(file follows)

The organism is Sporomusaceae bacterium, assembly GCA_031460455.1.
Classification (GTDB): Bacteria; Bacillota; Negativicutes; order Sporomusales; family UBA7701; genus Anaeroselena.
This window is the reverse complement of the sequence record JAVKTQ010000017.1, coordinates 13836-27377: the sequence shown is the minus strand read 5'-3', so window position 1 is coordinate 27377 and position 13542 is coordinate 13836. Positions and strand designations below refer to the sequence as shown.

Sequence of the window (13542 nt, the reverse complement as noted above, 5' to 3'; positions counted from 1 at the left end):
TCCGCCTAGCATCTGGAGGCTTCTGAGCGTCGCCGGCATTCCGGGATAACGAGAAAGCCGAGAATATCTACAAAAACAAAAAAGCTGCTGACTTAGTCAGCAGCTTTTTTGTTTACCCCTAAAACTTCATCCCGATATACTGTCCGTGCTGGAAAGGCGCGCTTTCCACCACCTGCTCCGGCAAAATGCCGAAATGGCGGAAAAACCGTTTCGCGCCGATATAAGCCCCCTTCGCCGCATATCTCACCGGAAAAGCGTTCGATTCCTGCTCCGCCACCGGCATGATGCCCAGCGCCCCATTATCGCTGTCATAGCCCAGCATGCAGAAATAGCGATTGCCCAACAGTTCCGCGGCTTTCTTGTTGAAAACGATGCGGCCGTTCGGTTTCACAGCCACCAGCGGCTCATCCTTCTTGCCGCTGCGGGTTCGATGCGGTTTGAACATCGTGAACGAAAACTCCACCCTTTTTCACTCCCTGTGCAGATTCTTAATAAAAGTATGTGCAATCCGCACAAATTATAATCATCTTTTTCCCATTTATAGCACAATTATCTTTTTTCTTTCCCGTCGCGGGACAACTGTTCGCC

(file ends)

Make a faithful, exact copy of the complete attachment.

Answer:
The organism is Sporomusaceae bacterium, assembly GCA_031460455.1.
Classification (GTDB): Bacteria; Bacillota; Negativicutes; order Sporomusales; family UBA7701; genus Anaeroselena.
This window is the reverse complement of the sequence record JAVKTQ010000017.1, coordinates 13836-27377: the sequence shown is the minus strand read 5'-3', so window position 1 is coordinate 27377 and position 13542 is coordinate 13836. Positions and strand designations below refer to the sequence as shown.

Sequence of the window (13542 nt, the reverse complement as noted above, 5' to 3'; positions counted from 1 at the left end):
TCCGCCTAGCATCTGGAGGCTTCTGAGCGTCGCCGGCATTCCGGGATAACGAGAAAGCCGAGAATATCTACAAAAACAAAAAAGCTGCTGACTTAGTCAGCAGCTTTTTTGTTTACCCCTAAAACTTCATCCCGATATACTGTCCGTGCTGGAAAGGCGCGCTTTCCACCACCTGCTCCGGCAAAATGCCGAAATGGCGGAAAAACCGTTTCGCGCCGATATAAGCCCCCTTCGCCGCATATCTCACCGGAAAAGCGTTCGATTCCTGCTCCGCCACCGGCATGATGCCCAGCGCCCCATTATCGCTGTCATAGCCCAGCATGCAGAAATAGCGATTGCCCAACAGTTCCGCGGCTTTCTTGTTGAAAACGATGCGGCCGTTCGGTTTCACAGCCACCAGCGGCTCATCCTTCTTGCCGCTGCGGGTTCGATGCGGTTTGAACATCGTGAACGAAAACTCCACCCTTTTTCACTCCCTGTGCAGATTCTTAATAAAAGTATGTGCAATCCGCACAAATTATAATCATCTTTTTCCCATTTATAGCACAATTATCTTTTTTCTTTCCCGTCGCGGGACAACTGTTCGCC